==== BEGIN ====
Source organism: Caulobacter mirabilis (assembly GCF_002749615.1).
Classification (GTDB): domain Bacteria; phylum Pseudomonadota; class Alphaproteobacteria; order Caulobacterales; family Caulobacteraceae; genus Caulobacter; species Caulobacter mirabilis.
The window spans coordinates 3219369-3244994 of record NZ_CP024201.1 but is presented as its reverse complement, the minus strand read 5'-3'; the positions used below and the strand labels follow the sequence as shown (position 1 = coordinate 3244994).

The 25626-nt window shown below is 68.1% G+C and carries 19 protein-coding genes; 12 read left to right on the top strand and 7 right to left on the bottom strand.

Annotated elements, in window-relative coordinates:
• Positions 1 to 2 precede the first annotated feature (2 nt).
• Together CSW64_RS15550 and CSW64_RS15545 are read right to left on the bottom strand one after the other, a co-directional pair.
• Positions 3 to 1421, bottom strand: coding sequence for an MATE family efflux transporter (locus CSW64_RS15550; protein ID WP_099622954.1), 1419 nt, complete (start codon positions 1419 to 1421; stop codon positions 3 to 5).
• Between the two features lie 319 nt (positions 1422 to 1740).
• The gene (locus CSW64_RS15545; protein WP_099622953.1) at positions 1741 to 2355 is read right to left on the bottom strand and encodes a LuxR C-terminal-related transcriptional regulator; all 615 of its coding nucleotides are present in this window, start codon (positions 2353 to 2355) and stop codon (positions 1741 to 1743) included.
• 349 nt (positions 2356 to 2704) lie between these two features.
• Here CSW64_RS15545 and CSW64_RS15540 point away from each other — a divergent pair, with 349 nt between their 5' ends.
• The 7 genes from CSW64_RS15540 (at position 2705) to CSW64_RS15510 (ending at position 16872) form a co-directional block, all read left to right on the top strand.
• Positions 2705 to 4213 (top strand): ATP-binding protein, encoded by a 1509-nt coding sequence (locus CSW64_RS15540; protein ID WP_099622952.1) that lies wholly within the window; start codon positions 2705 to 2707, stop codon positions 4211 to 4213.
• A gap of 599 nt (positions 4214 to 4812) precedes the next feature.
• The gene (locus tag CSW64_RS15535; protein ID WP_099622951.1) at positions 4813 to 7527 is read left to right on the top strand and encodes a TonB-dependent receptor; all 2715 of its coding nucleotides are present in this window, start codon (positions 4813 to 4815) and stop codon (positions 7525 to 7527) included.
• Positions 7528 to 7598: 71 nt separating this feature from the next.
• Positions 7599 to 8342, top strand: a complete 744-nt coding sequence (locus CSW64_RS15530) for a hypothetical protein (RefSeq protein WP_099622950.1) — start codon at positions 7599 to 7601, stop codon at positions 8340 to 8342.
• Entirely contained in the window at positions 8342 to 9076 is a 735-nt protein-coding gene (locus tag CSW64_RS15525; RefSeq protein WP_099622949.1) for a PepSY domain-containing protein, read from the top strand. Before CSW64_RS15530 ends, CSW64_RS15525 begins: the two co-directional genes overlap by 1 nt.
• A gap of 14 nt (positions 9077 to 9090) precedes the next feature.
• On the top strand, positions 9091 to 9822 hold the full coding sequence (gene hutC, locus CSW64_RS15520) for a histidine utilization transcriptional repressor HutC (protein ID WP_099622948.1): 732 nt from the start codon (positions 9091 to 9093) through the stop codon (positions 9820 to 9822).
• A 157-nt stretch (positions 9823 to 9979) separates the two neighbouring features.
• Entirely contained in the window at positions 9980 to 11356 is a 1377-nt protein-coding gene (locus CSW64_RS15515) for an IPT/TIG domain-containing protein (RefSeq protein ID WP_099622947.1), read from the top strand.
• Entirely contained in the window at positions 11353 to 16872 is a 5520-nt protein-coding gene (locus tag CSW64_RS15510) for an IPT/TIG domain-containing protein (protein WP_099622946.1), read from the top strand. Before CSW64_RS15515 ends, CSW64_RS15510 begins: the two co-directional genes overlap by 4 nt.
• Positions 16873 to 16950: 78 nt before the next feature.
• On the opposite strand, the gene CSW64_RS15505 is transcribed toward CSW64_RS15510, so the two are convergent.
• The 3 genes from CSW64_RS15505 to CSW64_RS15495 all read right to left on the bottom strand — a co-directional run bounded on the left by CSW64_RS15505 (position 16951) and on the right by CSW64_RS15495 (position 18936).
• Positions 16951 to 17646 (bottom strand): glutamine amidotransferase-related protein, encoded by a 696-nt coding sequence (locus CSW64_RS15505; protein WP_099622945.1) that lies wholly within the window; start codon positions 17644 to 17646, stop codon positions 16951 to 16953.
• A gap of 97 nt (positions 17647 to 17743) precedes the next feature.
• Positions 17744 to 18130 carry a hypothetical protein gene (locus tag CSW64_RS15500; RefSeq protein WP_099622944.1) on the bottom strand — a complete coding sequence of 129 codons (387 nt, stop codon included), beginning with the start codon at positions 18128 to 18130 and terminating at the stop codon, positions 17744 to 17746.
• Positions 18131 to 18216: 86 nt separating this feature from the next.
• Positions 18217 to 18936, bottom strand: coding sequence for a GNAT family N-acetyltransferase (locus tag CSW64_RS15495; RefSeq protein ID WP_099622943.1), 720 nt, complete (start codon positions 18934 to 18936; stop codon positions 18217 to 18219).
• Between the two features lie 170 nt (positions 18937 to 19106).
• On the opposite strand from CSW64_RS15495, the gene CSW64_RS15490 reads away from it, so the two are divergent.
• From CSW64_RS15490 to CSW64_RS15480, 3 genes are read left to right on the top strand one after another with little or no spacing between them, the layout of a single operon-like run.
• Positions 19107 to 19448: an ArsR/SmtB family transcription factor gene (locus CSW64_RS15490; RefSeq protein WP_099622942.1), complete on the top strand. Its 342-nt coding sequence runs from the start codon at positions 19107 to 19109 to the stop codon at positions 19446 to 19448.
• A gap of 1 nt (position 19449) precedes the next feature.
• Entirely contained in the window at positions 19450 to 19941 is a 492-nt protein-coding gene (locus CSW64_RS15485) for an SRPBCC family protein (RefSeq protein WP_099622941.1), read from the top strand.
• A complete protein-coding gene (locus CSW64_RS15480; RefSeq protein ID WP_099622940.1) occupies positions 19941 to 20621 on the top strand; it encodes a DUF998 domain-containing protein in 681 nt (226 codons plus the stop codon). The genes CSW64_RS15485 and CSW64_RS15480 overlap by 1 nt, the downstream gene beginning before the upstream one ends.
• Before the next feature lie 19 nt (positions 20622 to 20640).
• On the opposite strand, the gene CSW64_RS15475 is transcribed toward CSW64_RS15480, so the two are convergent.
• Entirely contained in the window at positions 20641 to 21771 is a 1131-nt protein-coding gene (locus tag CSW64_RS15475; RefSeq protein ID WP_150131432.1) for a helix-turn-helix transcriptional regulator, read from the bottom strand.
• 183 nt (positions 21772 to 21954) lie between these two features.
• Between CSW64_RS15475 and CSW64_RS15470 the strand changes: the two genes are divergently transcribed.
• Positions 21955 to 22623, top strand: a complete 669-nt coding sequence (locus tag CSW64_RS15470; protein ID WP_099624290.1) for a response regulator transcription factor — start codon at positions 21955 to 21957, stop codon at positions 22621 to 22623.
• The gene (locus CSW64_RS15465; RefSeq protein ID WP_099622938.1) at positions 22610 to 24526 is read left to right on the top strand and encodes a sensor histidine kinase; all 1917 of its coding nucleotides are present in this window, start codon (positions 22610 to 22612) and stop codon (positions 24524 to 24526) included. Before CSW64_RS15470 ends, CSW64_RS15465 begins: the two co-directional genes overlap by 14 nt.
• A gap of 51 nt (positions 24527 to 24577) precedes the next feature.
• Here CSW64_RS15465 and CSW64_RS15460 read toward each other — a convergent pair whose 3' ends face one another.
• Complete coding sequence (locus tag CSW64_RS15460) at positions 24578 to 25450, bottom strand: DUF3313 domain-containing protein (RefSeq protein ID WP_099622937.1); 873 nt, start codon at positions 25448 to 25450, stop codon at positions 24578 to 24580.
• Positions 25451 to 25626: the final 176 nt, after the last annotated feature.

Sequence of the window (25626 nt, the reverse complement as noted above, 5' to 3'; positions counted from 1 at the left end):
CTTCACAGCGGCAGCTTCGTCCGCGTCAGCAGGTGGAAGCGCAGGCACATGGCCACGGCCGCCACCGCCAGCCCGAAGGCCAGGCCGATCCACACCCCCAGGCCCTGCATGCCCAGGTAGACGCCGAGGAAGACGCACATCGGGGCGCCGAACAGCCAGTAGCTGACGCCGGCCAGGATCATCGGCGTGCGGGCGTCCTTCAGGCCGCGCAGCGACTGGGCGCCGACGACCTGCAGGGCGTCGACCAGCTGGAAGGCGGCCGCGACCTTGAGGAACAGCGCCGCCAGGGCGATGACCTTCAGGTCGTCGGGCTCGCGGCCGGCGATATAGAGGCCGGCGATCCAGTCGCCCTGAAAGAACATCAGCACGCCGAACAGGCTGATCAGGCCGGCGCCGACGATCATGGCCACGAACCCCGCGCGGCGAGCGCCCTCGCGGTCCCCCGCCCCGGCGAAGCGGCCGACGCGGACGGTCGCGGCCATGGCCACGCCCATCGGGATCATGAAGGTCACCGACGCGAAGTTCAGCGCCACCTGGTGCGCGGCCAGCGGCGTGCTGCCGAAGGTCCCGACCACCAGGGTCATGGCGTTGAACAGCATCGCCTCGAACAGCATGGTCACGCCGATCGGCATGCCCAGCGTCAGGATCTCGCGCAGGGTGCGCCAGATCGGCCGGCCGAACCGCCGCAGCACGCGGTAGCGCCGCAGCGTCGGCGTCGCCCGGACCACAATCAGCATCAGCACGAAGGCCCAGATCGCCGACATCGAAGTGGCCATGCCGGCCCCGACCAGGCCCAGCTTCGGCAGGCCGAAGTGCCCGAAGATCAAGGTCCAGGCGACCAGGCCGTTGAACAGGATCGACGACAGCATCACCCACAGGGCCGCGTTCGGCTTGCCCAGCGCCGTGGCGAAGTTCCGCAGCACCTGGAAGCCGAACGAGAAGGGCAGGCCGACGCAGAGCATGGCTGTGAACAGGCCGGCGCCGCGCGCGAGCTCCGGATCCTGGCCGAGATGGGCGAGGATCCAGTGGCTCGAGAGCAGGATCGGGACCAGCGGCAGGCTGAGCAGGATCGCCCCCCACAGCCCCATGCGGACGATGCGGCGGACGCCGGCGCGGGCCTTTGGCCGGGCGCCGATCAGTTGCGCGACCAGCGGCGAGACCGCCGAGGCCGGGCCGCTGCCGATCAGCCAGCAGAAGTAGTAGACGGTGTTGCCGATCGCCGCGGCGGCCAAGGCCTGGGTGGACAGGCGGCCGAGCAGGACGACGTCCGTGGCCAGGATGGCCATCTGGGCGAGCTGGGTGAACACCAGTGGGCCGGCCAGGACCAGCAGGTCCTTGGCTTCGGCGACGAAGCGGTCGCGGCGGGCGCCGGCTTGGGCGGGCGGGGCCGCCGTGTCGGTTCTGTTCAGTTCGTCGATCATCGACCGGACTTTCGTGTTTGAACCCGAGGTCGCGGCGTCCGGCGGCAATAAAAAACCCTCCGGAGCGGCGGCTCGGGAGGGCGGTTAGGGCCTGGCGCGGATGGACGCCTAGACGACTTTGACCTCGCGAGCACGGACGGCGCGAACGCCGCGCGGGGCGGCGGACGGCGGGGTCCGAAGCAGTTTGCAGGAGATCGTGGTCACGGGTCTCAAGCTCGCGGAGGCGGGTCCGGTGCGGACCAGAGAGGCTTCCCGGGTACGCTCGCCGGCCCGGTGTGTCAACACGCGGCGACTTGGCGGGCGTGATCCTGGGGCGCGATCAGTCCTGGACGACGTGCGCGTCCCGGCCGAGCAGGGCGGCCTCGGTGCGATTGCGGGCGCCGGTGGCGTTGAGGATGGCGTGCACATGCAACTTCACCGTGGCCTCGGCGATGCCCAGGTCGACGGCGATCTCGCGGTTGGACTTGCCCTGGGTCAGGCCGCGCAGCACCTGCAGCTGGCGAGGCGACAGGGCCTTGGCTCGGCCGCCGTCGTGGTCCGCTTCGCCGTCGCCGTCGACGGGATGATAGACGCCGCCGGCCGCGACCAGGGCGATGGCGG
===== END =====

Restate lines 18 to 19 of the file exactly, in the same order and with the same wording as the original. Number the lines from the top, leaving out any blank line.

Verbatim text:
• Positions 7599 to 8342, top strand: a complete 744-nt coding sequence (locus CSW64_RS15530) for a hypothetical protein (RefSeq protein WP_099622950.1) — start codon at positions 7599 to 7601, stop codon at positions 8340 to 8342.
• Entirely contained in the window at positions 8342 to 9076 is a 735-nt protein-coding gene (locus tag CSW64_RS15525; RefSeq protein WP_099622949.1) for a PepSY domain-containing protein, read from the top strand. Before CSW64_RS15530 ends, CSW64_RS15525 begins: the two co-directional genes overlap by 1 nt.